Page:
Now Playing: Andrew Scotchie and the River Rats

Like so many music-obsessed teenagers, Asheville’s Andrew Scotchie suffered no shortage of rock ‘n’ roll heroes growing up — he admits to having a near-fanatic appreciation for the Who at one point in his life, in addition to lesser infatuations with the first Rolling Stones album, the work of Guided By Voices frontman  Robert Pollard, and also that of Americana singer-songwriter/ex-Drive-by Trucker Jason Isbell. Nonetheless, Scotchie’s musical life was influenced most by two events that had nothing to do with any artist or album.

The first was the death of his father, a prominent area businessman who was murdered when Scotchie was in his early teens. “Music is ultimately what saved me,” Scotchie says of the tragedy. “It got me to embrace other people again. I started telling my story in song, honoring my dad, encouraging other people to push forward in their own lives. I guess I had a lot to say.”

The second sea-change event came in the form of a decision — Scotchie’s choise, in 2011 at the age of 17, to take his musical endeavors to the streets, as a busker in downtown Asheville, a move that is reflected now in both Scotchie’s considerable performance chops, and in the polished, populist mix of blues, funk, classic rock and Americana that characterizes his set list today, with the five-piece Andrew Scotchie and the River Rats.

“Being on the streets, writing on the streets, engaging people on the streets — I learned a lot through all that,” Scotchie says. “It really made me work on my performance, and on my stage presence. When you’re on the streets, you have to hook people; you have about one second to get their attention, and then they’re gone.”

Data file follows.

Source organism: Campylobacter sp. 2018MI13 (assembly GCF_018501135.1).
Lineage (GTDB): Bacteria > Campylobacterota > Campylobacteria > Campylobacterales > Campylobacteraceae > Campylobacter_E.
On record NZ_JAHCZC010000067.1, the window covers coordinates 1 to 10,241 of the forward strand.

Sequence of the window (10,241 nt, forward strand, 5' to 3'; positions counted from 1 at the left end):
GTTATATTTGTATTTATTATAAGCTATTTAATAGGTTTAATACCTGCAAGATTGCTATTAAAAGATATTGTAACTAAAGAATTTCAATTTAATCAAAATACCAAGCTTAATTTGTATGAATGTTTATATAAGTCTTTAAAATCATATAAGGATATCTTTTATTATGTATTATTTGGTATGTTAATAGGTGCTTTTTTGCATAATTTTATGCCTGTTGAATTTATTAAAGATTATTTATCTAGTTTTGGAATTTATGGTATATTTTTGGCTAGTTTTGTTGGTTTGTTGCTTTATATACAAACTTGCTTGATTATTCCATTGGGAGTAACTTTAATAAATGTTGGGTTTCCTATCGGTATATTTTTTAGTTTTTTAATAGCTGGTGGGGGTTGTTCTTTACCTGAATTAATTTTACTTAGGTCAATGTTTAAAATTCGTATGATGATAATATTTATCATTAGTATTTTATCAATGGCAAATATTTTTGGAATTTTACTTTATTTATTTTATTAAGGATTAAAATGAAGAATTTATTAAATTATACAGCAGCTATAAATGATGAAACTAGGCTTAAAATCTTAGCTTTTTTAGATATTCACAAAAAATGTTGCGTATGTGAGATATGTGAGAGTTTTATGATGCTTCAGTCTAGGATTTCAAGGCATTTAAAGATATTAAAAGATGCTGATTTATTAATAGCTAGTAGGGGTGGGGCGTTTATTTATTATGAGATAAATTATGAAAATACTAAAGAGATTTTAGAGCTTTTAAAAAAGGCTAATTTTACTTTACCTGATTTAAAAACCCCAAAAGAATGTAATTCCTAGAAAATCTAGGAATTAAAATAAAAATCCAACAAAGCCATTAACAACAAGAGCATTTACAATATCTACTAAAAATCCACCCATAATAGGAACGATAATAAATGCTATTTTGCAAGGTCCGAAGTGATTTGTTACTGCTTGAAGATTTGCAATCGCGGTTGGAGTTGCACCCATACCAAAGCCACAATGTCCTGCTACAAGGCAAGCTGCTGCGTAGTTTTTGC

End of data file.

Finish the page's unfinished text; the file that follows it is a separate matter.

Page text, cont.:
The result of it all is that the band has built a rep for epic live performances, such as the one preserved on last year’s full-length in-concert release “Live at Highland Brewing,” an album that showcases not only Scotchie’s smooth vocals and bluesy guitar chops, but also his very personal, and personable way with an audience.

“We’re really focused on the live shows,” Scotchie says. “I grew up loving bands that put on great shows, and it’s important for me that fans leave the shows feeling better than when they came in.

Which isn’t to say the River Rats aren’t an accomplished studio outfit; they have two fine full-lengths to their name in the debut “Soul and Sarcasm” and 2015’s “We All Stay Hungry.” Now Scotchie says the band is preparing for its third studio release “Family Dynamo,” which he characterizes as the band’s most diverse and colorful platter yet.

“It will definitely be our most eclectic,” he says. “We’ve added horns and keyboards, some backing vocals to the band over the years, and those things will all be displayed on this record. We’re taking more of a psychedelic blues approach on this record, but there’s also some rock ‘n’ roll and soul on there as well. It will show how much, as a band, we’ve been listening and learning.

“The record will be dedicated to my father. The whole album is focused on positive people, people who show their love for other people through music, or just through the way they live their lives. The record’s title, ‘Family Dynamo,’ is also a shout-out to our fans. Because we look at our fan base as part of our family.”

Andrew Scotchie and the River Rats will play Funny Ears Fringe Festival Thursday, March 22 at 11:50 p.m. at Preservation Pub.


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